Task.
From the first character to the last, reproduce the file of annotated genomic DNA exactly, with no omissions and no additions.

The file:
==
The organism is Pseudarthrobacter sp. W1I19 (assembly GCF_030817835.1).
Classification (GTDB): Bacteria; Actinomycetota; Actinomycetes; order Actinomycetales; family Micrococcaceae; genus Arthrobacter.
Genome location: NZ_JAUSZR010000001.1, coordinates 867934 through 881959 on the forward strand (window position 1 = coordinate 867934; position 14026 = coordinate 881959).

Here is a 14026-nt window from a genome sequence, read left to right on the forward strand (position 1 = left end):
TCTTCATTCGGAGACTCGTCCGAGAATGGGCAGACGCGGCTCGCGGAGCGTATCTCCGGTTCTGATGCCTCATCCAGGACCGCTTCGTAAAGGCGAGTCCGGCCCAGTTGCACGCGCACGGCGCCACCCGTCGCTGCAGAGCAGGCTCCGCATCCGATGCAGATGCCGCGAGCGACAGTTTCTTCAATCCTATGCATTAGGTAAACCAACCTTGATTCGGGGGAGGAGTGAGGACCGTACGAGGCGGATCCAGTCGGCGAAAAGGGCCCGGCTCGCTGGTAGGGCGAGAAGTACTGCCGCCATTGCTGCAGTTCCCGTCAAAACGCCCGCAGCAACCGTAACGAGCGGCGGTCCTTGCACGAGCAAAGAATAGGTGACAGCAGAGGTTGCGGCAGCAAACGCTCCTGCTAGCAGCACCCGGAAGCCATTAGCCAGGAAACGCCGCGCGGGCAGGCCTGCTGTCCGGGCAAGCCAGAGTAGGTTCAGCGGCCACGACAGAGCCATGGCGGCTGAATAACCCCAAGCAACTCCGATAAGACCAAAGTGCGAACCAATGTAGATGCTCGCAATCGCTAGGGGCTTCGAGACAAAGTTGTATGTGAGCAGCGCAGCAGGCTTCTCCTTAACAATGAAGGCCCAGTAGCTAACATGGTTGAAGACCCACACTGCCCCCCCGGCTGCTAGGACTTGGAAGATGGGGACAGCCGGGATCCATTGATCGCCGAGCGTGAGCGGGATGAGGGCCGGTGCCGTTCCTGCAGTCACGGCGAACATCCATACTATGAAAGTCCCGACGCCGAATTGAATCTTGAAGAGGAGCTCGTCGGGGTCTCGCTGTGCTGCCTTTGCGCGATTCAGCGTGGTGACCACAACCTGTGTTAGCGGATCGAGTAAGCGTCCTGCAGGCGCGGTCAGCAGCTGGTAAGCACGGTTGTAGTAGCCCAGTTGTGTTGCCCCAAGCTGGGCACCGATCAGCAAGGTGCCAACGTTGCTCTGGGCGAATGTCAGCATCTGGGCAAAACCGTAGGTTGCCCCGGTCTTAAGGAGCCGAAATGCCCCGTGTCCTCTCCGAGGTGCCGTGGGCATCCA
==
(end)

The organism is Pseudarthrobacter sp. W1I19 (assembly GCF_030817835.1).
Classification (GTDB): Bacteria; Actinomycetota; Actinomycetes; order Actinomycetales; family Micrococcaceae; genus Arthrobacter.
Genome location: NZ_JAUSZR010000001.1, coordinates 867934 through 881959 on the forward strand (window position 1 = coordinate 867934; position 14026 = coordinate 881959).

Here is a 14026-nt window from a genome sequence, read left to right on the forward strand (position 1 = left end):
TCTTCATTCGGAGACTCGTCCGAGAATGGGCAGACGCGGCTCGCGGAGCGTATCTCCGGTTCTGATGCCTCATCCAGGACCGCTTCGTAAAGGCGAGTCCGGCCCAGTTGCACGCGCACGGCGCCACCCGTCGCTGCAGAGCAGGCTCCGCATCCGATGCAGATGCCGCGAGCGACAGTTTCTTCAATCCTATGCATTAGGTAAACCAACCTTGATTCGGGGGAGGAGTGAGGACCGTACGAGGCGGATCCAGTCGGCGAAAAGGGCCCGGCTCGCTGGTAGGGCGAGAAGTACTGCCGCCATTGCTGCAGTTCCCGTCAAAACGCCCGCAGCAACCGTAACGAGCGGCGGTCCTTGCACGAGCAAAGAATAGGTGACAGCAGAGGTTGCGGCAGCAAACGCTCCTGCTAGCAGCACCCGGAAGCCATTAGCCAGGAAACGCCGCGCGGGCAGGCCTGCTGTCCGGGCAAGCCAGAGTAGGTTCAGCGGCCACGACAGAGCCATGGCGGCTGAATAACCCCAAGCAACTCCGATAAGACCAAAGTGCGAACCAATGTAGATGCTCGCAATCGCTAGGGGCTTCGAGACAAAGTTGTATGTGAGCAGCGCAGCAGGCTTCTCCTTAACAATGAAGGCCCAGTAGCTAACATGGTTGAAGACCCACACTGCCCCCCCGGCTGCTAGGACTTGGAAGATGGGGACAGCCGGGATCCATTGATCGCCGAGCGTGAGCGGGATGAGGGCCGGTGCCGTTCCTGCAGTCACGGCGAACATCCATACTATGAAAGTCCCGACGCCGAATTGAATCTTGAAGAGGAGCTCGTCGGGGTCTCGCTGTGCTGCCTTTGCGCGATTCAGCGTGGTGACCACAACCTGTGTTAGCGGATCGAGTAAGCGTCCTGCAGGCGCGGTCAGCAGCTGGTAAGCACGGTTGTAGTAGCCCAGTTGTGTTGCCCCAAGCTGGGCACCGATCAGCAAGGTGCCAACGTTGCTCTGGGCGAATGTCAGCATCTGGGCAAAACCGTAGGTTGCCCCGGTCTTAAGGAGCCGAAATGCCCCGTGTCCTCTCCGAGGTGCCGTGGGCATCCA